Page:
"By getting out in front and being proactive instead of reactive we really keep the costs down and solve problems easier and faster," said Mrs. Mays. "We've really come a long way in the way we deal with things as opposed to the way it used to be."

Another lesson learned was the importance of preparing spouses for the workforce to ensure they can be employed. With computer skills in demand in nearly every marketplace, the Aid Society has partnered with Learey Technical Center in Tampa, and offers computer skills and office training. The classes are always booked and there usually is a waiting list, making the offering one of the most popular services the Aid Society offers.

Heart Link is a new program and the Aid Society is pushing to get out the word to new Air Force spouses who feel buried by the rules, regulations and programs associated with Air Force life. The course outlines everything spouses need to know about procedures, policies and services.

The Aid Society is limited to providing financial assistance only to Air Force families, which means many of the services available to Airmen and families are not provided to other branches. But Mrs. Mays encourages all branches to check with the Aid Society to see what is available, as it does receive donations from private organizations like Friends of Military Families. Sometimes the funds are designated for certain branches and needs, such as phone cards to help Army Soldiers cover the cost of calling overseas. The Aid Society is authorized to distribute these contributions directly to the intended branches.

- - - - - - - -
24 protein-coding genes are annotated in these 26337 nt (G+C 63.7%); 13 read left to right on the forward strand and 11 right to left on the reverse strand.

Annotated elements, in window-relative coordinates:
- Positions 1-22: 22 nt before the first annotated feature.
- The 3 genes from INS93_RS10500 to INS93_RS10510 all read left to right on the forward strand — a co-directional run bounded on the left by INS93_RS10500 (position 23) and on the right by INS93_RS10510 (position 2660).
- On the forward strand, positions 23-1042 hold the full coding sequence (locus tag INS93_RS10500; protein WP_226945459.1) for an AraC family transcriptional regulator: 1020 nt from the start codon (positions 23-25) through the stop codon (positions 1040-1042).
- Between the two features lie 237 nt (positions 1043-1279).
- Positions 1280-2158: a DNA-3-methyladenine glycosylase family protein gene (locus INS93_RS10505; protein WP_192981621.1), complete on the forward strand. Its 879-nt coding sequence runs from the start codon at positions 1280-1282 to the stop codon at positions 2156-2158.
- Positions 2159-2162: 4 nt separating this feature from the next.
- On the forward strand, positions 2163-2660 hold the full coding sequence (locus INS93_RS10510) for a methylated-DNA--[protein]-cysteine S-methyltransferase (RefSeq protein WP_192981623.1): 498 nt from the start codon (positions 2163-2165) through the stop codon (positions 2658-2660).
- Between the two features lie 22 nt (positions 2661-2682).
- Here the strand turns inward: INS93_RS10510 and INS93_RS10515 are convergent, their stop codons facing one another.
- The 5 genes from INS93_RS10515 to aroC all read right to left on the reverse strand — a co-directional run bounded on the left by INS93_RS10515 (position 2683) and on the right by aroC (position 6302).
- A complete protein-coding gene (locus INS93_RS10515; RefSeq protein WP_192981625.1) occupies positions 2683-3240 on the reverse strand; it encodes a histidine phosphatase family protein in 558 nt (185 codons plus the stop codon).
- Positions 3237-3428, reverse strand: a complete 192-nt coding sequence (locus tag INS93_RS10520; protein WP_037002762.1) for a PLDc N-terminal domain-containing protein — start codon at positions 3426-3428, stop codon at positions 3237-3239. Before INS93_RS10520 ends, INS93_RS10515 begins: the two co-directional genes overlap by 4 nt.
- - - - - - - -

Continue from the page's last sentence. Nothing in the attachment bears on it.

"We can't always help everyone, but that is our goal and we do as much as we can," she said. "We are always looking at ways of doing more, so it is an ongoing process."